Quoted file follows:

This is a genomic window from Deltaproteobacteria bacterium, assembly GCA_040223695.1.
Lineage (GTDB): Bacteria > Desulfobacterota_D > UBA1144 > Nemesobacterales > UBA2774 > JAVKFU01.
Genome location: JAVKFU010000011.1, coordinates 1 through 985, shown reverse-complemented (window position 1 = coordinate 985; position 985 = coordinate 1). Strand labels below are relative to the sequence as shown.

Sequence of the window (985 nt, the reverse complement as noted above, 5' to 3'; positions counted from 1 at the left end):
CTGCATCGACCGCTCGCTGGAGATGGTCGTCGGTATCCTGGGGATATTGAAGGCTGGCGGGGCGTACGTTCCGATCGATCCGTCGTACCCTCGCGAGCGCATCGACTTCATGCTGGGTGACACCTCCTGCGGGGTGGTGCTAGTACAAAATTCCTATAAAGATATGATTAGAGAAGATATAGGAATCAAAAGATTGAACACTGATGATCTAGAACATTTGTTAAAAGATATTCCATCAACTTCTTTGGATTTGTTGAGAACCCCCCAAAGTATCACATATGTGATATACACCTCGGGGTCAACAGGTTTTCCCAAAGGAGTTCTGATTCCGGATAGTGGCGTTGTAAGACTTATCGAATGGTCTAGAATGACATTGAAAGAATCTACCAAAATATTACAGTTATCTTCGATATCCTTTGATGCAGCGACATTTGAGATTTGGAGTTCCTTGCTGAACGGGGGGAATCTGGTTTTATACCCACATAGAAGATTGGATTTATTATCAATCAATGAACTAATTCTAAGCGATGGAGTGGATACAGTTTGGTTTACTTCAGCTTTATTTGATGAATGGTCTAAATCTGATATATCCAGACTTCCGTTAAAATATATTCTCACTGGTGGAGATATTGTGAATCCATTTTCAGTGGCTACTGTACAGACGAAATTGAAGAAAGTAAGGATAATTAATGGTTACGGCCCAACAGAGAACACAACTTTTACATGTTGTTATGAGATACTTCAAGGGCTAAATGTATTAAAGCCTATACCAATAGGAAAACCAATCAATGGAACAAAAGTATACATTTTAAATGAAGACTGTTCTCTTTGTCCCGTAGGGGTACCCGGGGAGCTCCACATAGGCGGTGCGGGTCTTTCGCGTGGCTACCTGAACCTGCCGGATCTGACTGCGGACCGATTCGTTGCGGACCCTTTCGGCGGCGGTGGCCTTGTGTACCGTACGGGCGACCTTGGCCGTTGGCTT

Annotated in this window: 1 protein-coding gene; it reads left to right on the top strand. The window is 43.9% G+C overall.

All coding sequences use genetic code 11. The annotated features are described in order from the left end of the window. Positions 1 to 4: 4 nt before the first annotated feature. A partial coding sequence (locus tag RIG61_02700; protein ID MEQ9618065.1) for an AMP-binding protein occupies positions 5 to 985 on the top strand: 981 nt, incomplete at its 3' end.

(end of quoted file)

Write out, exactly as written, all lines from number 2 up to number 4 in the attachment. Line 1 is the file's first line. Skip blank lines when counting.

Lineage (GTDB): Bacteria > Desulfobacterota_D > UBA1144 > Nemesobacterales > UBA2774 > JAVKFU01.
Genome location: JAVKFU010000011.1, coordinates 1 through 985, shown reverse-complemented (window position 1 = coordinate 985; position 985 = coordinate 1). Strand labels below are relative to the sequence as shown.

Sequence of the window (985 nt, the reverse complement as noted above, 5' to 3'; positions counted from 1 at the left end):